Criminal Defense Lawyer in Washington State, Attorney Phillip L Weinberg

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Procedures, Residency requirements and venues

Residency requirements, venue and procedures

1) How long must I have lived in Washington prior to filing for divorce in an Washington court?

Any party who is a resident of Washington, or is a member of the armed forces and is stationed in Washington, or is married to a party who is a resident of Washington or who is a member of the armed forces and is stationed in Washington may petition the Court for a decree of dissolution of marriage. State law doesn't require you to live in Washington for any specific length of time. As long as you or your spouse has established residency, you can file for divorce within the state.

2) What are the terms used to identify the parties in a divorce proceeding?

The party filing the action is called the Petitioner, while the other party to the divorce is referred to as the Respondent.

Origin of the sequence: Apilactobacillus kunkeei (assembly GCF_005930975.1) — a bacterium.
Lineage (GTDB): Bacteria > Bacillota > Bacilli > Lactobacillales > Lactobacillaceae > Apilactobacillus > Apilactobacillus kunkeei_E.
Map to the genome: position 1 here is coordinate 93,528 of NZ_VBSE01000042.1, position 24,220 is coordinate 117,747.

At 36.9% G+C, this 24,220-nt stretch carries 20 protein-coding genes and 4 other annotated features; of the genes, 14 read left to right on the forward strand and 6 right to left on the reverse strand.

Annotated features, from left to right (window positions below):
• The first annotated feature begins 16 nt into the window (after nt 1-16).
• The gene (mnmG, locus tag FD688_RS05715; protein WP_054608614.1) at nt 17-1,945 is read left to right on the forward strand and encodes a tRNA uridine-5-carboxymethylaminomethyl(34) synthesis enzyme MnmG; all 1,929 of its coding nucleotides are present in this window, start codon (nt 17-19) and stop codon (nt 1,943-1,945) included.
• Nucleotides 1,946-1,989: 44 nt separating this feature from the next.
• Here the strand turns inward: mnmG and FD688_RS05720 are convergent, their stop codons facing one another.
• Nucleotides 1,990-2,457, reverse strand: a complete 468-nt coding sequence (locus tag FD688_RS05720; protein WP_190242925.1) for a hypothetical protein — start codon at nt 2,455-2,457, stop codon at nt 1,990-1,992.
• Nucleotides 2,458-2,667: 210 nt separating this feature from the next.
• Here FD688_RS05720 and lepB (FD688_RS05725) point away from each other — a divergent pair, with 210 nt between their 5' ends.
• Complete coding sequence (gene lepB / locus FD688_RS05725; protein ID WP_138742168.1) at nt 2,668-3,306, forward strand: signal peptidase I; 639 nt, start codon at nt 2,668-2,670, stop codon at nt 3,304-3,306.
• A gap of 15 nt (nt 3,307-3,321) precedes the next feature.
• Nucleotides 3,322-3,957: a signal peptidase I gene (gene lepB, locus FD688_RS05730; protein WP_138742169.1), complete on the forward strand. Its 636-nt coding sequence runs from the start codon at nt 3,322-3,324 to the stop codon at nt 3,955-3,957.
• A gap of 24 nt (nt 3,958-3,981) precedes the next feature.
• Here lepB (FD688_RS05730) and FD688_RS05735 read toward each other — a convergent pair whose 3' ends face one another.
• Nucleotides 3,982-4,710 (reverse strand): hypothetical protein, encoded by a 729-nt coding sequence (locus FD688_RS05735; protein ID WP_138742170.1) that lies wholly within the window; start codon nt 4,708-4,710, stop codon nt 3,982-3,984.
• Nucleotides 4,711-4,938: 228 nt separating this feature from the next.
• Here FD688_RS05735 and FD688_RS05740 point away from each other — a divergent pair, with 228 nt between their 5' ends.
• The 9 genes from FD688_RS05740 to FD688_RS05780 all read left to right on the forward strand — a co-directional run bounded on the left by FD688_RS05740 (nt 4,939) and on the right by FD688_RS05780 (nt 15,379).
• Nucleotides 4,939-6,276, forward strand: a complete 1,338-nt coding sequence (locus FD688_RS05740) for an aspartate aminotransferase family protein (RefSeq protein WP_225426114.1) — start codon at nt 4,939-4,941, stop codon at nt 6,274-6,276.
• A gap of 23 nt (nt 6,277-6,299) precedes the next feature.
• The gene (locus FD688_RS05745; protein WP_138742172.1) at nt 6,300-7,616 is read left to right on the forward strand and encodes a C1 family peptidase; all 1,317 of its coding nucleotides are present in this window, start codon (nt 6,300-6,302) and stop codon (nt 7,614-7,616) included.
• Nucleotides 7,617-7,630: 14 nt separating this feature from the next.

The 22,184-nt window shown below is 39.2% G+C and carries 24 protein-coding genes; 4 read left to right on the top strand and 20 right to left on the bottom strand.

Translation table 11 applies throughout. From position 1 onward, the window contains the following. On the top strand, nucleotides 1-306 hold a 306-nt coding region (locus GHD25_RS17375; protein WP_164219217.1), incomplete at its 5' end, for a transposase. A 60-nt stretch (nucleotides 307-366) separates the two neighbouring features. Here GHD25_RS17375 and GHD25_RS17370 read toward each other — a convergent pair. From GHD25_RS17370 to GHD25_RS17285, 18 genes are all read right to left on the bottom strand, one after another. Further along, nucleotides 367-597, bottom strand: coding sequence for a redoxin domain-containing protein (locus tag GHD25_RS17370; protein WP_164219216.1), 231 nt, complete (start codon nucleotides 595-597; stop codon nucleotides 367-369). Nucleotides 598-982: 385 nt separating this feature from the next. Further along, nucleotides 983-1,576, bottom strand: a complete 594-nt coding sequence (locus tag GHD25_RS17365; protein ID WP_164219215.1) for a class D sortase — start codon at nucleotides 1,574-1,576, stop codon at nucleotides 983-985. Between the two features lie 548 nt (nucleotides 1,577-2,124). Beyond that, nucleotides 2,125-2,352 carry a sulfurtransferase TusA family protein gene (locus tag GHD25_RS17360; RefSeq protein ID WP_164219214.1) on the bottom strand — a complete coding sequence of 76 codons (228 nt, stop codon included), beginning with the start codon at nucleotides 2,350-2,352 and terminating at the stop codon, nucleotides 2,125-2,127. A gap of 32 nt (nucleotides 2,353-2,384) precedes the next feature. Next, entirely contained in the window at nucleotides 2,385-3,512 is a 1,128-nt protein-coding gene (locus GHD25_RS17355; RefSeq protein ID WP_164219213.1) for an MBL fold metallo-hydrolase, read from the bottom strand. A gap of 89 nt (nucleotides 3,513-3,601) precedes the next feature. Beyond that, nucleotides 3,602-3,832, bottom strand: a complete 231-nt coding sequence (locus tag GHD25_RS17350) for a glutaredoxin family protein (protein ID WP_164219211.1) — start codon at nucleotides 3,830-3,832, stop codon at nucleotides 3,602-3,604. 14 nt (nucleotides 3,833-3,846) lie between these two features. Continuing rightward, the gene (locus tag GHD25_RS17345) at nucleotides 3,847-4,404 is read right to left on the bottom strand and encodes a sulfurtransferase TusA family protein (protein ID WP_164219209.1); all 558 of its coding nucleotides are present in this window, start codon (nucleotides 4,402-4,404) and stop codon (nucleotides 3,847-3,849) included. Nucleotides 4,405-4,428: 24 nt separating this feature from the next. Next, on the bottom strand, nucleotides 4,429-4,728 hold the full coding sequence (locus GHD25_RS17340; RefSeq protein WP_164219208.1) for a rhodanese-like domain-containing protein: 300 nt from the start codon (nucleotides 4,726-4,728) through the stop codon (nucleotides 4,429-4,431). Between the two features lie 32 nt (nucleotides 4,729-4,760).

3) What is “venue,” and what is the proper venue for a divorce case?

“Venue” refers to which type of court and in what locality the case is filed. In Washington, proper venue for the divorce action is the Superior Court or Family Court. The dissolution of marriage action may be filed in any county where either party resides.

4) What is the title of the document initiating the action for divorce? The order granting the divorce?

The title of the document initiating the divorce proceeding is a Petition for Dissolution of Marriage, while the title of the order granting the divorce is referred to as the Decree of Dissolution of Marriage.

5) Are there any waiting periods associated with a divorce action?

At least ninety days must elapse from the date the petition was filed and served upon the respondent before the Court may enter a judgment of dissolution of marriage.

6) Do I have to move out of my home?

No, unless ordered by the court or as advised by your attorney. Moving out prematurely may be a mistake.

7) What is a Date of Separation?

The date of separation is when facts indicate the marriage is “defunct” and is the end of the community property estate. Property earned or acquired after the date of separation is assumed to be that spouse's separate property.

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